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Please use this identifier to cite or link to this item: http://hdl.handle.net/123456789/12818

Title: Environmental health risks and benefits of the use of mosquito coils as malaria prevention and control strategy
Authors: Hogarh, Jonathan N.
Agyekum, Thomas P.
Bempah, Crentsil Kofi
Owusu‑Ansah, Emmanuel D. J.
Avicor, Silas W.
et. al
Keywords: Malaria,
Mosquito coils
Indoor air pollution
Risk characterization
Issue Date: 2018
Publisher: Malaria Journal
Abstract: Background: Malaria is an infectious disease that causes many deaths in sub-Saharan Africa. In resource-poor malaria endemic communities, mosquito coils are commonly applied in households to repel the vector mosquito that transmits malaria parasites. In applying these coils, users have mainly been interested in the environmental health benefits potentially derived from repelling the mosquito, while oblivious of the environmental health risks that may be associated with exposure to emissions from the use of mosquito coil. This study evaluated the effectiveness of the mosquito coil, ascertained and/or estimated the toxic emissions that may emanate from the coil, and determined its overall appropriateness by conducting a risk–benefit analysis of the use of this strategy in malaria prevention at household levels. Methods: The repellent ability of mosquito coils was tested by conducting a mosquito knockdown/mortality test in experimental chambers synonymous of local room spaces and conditions. The gaseous and particulate emissions from the mosquito coil were also analysed. Additional scenarios were generated with the Monte Carlo technique and a risk–benefit analysis was conducted applying @Risk software. Results: Mosquito mortality arising from the application of various mosquito coils averagely ranged between 24 and 64%, which might not provide adequate repellency effect. Emissions from the mosquito coil were also found to contain CO, VOCs, SO2, NO2, PM2.5 and PM10. The Hazard Index of the respective pollutants characterized over a lifetime exposure scenario was low (< 1 for each pollutant), which suggests that the concentrations of the specific chemicals and particulate matter emitted from the mosquito coil may not constitute adverse environmental health risk. Conclusion: Although the risk of morbidity from the use of the mosquito coil was low, the coil yielded limited protection as a mosquito avoidance method. It may, therefore, have a reduced benefit in controlling malaria and should be applied sparingly in a highly regulated manner only when traditionally proven effective vector control strategies are not available or too expensive for resource-poor malaria endemic regions.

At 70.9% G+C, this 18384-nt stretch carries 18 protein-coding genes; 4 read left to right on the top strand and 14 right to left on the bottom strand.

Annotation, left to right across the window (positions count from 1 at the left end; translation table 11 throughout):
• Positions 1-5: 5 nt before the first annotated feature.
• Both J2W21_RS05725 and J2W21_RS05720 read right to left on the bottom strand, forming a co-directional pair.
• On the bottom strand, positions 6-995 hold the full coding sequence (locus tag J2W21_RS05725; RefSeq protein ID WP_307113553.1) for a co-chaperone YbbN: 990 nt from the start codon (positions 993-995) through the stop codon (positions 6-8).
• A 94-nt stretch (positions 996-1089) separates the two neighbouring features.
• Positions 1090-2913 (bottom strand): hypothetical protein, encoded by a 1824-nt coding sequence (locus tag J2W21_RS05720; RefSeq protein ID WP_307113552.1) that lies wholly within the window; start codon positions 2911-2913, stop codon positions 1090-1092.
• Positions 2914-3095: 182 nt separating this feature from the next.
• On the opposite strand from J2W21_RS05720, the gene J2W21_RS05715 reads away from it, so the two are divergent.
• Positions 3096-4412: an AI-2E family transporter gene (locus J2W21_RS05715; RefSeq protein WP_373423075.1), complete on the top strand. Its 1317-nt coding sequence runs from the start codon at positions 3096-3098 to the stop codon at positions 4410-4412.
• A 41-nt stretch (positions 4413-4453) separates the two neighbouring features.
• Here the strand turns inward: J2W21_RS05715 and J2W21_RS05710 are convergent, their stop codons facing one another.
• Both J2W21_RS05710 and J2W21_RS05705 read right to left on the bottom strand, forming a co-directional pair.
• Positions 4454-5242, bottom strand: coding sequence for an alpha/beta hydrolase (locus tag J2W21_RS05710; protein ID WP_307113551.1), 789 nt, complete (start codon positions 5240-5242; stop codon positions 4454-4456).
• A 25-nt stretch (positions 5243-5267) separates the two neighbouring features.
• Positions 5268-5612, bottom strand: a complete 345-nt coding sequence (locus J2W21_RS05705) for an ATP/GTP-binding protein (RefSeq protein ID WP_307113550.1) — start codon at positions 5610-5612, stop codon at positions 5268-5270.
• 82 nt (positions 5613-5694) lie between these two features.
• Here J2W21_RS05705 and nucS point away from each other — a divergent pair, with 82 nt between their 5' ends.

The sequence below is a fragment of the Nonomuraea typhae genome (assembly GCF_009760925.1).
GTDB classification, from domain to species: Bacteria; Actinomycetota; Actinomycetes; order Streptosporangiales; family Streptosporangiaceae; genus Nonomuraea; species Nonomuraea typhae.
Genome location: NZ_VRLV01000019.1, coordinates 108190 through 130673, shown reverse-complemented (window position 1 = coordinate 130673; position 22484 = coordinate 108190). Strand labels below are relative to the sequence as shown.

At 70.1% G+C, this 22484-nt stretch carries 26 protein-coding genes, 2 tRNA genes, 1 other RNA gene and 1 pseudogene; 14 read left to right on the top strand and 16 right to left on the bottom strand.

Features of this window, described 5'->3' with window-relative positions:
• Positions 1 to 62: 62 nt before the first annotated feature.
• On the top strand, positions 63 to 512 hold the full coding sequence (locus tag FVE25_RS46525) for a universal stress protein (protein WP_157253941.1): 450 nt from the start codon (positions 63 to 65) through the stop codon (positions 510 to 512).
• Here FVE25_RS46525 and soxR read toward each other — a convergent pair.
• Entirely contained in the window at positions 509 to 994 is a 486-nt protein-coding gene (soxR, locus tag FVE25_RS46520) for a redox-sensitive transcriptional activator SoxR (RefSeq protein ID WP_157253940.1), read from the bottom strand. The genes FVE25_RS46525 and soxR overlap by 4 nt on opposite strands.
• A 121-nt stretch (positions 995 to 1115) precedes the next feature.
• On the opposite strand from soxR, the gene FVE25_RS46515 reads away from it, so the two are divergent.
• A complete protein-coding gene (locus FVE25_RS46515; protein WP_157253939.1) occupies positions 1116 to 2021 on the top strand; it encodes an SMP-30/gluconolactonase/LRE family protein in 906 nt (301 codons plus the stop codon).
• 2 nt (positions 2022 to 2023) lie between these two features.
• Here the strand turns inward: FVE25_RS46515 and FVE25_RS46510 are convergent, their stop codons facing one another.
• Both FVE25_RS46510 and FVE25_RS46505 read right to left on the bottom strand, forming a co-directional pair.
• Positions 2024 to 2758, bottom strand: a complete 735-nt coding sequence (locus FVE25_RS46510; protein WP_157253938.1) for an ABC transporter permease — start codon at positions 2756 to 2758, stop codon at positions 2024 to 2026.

Description: An article published by Malaria Journal and also available at https://doi.org/10.1186/s12936-018-2412-4
URI: http://hdl.handle.net/123456789/12818
Appears in Collections:College of Science

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